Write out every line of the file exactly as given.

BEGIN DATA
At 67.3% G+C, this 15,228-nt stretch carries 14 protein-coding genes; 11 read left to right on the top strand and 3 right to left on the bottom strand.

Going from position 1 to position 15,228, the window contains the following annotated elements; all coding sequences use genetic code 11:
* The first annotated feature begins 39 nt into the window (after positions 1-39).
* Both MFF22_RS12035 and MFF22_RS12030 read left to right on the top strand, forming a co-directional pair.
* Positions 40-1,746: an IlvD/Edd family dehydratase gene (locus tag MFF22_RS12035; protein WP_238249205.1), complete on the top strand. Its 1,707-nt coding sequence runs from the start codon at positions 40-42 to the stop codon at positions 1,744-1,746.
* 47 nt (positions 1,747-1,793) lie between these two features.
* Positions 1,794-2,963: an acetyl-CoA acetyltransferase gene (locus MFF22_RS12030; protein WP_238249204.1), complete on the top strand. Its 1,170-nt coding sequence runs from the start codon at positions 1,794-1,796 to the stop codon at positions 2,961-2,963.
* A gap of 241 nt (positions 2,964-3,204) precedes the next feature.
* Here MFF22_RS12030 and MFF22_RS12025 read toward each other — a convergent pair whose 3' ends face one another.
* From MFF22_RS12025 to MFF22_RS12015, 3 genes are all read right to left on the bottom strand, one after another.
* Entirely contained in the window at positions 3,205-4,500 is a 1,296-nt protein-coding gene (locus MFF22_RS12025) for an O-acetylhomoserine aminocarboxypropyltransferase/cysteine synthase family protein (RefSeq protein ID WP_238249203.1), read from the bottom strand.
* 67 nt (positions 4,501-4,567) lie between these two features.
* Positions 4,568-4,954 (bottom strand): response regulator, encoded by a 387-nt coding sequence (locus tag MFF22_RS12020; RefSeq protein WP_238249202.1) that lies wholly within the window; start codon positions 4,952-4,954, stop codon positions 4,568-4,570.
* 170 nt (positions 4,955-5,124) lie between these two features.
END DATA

At 67.3% G+C, this 15,228-nt stretch carries 14 protein-coding genes; 11 read left to right on the top strand and 3 right to left on the bottom strand.

Going from position 1 to position 15,228, the window contains the following annotated elements; all coding sequences use genetic code 11:
* The first annotated feature begins 39 nt into the window (after positions 1-39).
* Both MFF22_RS12035 and MFF22_RS12030 read left to right on the top strand, forming a co-directional pair.
* Positions 40-1,746: an IlvD/Edd family dehydratase gene (locus tag MFF22_RS12035; protein WP_238249205.1), complete on the top strand. Its 1,707-nt coding sequence runs from the start codon at positions 40-42 to the stop codon at positions 1,744-1,746.
* 47 nt (positions 1,747-1,793) lie between these two features.
* Positions 1,794-2,963: an acetyl-CoA acetyltransferase gene (locus MFF22_RS12030; protein WP_238249204.1), complete on the top strand. Its 1,170-nt coding sequence runs from the start codon at positions 1,794-1,796 to the stop codon at positions 2,961-2,963.
* A gap of 241 nt (positions 2,964-3,204) precedes the next feature.
* Here MFF22_RS12030 and MFF22_RS12025 read toward each other — a convergent pair whose 3' ends face one another.
* From MFF22_RS12025 to MFF22_RS12015, 3 genes are all read right to left on the bottom strand, one after another.
* Entirely contained in the window at positions 3,205-4,500 is a 1,296-nt protein-coding gene (locus MFF22_RS12025) for an O-acetylhomoserine aminocarboxypropyltransferase/cysteine synthase family protein (RefSeq protein ID WP_238249203.1), read from the bottom strand.
* 67 nt (positions 4,501-4,567) lie between these two features.
* Positions 4,568-4,954 (bottom strand): response regulator, encoded by a 387-nt coding sequence (locus tag MFF22_RS12020; RefSeq protein WP_238249202.1) that lies wholly within the window; start codon positions 4,952-4,954, stop codon positions 4,568-4,570.
* 170 nt (positions 4,955-5,124) lie between these two features.